Combining scanning ion and fluorescence microscopy can give chemical and topological data about the same sample

A UK based team has combined two methods into a new technique to investigate cell-substrate interactions in biomedical research.

The new technique, correlative light-ion microscopy (CLIM), combines both ion and fluorescence microscopy to obtain topographical and biochemical information for the same area of a sample.

The idea for the technique came to Molly Stevens and her colleagues at Imperial College London, when they observed unknown structures while conducting characterisation tests on human tissue samples. 'We realised that there was no simple and efficient method to correlate structural and biochemical information at the micro and nanoscale. Therefore, the only way forward was to ingeniously combine our available technology and expertise in order to develop a new imaging method,' she says.

Scanning electron microscopy (SEM), which provides structural information, normally requires the sample to be dried and coated with a protective layer, while fluorescence microscopy - used to obtain biochemical information - usually needs the sample to be hydrated. The two techniques would appear to be mutually exclusive, or at the very least time consuming to correlate if run separately.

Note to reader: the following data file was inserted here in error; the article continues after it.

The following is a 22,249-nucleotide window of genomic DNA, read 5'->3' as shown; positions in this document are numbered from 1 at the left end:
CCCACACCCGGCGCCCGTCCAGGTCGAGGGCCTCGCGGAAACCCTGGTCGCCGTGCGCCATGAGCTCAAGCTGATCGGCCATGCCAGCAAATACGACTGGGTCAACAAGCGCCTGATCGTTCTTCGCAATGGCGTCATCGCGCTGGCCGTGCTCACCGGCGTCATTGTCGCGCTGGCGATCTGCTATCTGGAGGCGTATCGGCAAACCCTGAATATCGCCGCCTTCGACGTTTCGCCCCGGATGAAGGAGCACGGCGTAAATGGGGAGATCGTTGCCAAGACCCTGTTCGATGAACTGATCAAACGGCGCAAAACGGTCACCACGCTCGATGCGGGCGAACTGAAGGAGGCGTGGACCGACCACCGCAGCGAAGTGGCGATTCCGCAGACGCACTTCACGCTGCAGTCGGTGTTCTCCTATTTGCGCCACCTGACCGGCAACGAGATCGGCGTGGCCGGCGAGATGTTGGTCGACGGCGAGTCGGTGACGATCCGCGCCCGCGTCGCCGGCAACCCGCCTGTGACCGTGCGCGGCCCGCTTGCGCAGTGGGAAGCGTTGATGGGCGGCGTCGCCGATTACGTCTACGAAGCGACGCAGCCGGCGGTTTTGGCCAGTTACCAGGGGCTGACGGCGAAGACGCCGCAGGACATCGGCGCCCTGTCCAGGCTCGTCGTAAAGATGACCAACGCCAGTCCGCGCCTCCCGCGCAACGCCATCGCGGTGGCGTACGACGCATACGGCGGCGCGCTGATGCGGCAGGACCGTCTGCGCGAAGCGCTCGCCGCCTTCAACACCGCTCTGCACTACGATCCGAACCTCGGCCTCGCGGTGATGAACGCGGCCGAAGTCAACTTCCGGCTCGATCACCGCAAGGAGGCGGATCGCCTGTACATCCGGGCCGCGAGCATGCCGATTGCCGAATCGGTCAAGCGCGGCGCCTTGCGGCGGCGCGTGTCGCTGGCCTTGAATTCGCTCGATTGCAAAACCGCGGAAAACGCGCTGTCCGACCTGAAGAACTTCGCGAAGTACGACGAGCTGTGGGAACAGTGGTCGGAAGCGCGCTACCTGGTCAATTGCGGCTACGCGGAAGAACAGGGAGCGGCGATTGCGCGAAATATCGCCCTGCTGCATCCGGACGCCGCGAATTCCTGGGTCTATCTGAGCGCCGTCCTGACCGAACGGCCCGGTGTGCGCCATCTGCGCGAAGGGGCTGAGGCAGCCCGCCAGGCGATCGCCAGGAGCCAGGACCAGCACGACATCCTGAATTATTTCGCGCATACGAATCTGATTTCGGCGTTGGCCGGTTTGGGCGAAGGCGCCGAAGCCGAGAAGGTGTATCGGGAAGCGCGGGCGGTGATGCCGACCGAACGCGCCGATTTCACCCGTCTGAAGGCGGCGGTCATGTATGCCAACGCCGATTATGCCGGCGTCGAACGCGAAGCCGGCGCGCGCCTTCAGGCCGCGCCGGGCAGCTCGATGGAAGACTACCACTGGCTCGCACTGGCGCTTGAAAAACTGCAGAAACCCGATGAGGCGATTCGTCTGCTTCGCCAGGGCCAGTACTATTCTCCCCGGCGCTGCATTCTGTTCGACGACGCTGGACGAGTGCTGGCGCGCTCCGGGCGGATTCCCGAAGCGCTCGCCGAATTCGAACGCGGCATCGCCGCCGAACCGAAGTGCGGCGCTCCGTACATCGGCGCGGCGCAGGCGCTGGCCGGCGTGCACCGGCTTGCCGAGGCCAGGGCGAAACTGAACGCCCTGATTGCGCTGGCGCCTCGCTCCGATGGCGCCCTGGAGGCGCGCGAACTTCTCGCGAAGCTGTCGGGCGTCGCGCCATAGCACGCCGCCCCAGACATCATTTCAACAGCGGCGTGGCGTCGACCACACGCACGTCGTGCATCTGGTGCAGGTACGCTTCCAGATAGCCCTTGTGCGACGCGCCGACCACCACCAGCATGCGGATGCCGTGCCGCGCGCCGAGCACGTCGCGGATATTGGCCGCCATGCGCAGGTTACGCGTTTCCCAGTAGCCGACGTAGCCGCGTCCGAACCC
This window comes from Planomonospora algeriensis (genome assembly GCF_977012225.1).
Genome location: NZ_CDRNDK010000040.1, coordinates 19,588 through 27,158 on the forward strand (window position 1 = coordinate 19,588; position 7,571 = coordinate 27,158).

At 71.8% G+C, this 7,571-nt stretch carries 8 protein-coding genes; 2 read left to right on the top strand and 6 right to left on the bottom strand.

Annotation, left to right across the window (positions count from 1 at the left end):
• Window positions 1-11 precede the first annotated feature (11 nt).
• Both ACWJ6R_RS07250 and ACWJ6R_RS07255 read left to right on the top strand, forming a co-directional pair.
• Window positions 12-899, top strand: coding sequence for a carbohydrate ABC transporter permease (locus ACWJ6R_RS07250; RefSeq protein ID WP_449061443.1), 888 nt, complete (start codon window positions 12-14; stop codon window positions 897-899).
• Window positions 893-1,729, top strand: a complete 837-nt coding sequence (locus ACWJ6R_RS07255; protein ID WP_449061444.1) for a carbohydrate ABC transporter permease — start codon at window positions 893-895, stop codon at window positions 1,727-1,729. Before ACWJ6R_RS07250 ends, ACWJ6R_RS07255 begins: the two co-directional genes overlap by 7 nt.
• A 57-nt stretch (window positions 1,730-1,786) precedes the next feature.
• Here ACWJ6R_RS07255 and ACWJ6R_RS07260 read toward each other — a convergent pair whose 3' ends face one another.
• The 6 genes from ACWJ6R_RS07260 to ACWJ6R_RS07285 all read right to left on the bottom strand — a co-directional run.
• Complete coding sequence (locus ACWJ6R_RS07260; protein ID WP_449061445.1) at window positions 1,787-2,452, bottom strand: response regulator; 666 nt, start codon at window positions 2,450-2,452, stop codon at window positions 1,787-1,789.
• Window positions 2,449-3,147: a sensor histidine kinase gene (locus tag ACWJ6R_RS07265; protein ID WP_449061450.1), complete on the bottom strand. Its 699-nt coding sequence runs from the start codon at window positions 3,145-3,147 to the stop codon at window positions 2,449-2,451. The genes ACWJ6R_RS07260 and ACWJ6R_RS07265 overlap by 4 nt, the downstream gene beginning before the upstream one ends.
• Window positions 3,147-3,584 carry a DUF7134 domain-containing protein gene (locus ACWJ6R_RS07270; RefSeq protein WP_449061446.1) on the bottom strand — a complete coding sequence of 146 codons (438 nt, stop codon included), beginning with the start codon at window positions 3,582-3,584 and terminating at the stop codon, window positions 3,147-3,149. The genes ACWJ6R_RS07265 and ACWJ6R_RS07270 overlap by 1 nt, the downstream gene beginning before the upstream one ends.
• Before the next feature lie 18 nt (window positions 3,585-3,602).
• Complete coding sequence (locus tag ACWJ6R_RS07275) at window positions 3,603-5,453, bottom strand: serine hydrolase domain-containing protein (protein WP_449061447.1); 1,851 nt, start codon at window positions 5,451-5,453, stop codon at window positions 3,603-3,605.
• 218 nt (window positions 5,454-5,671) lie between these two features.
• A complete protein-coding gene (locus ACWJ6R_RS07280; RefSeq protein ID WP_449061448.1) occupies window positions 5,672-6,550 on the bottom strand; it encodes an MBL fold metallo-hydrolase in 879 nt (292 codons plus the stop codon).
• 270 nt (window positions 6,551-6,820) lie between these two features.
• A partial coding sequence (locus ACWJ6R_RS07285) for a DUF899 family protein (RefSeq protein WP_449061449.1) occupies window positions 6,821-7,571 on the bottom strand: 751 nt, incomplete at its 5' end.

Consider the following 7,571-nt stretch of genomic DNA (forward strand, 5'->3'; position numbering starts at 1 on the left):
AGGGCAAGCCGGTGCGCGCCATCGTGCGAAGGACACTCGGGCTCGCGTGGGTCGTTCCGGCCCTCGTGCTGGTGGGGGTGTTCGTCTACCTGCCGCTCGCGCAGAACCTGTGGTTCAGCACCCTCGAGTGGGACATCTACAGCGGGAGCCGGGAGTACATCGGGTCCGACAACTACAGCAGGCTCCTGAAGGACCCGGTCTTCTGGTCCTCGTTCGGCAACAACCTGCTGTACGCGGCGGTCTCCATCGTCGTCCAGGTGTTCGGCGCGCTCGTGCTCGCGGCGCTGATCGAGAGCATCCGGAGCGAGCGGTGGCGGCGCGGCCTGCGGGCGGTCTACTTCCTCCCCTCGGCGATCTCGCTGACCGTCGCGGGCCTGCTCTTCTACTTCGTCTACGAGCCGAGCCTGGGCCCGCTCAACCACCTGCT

The new method works because instead of SEM, scanning ion microscopy (SIM) is used. This involves a beam of gallium ions instead of electrons, which does not interfere with the fluorescence signal, a problem with traditional SEM. Non-contradictory sample preparation also means that both tests can be run on the same sample.

'I believe that the developed approach is a major breakthrough in the field as it generates new and useful information that is otherwise difficult to obtain,' comments Ali Khademhosseini, from Harvard Medical School and Brigham and Women's Hospital, US, who studies micro and nanoscale technologies to control cellular behaviour. 'I anticipate its widespread use in many biological applications where both SEM and fluorescence are needed.'

Stevens believes the work can be helpful across many fields including biotechnology, biomaterials and cell biology, particularly when looking at in situ cell interactions. 'Considering that fluorescence microscopes can be found in virtually any laboratory and scanning ion microscopes are more and more common, CLIM may well find very wide applicability in biomedical laboratories,' she says.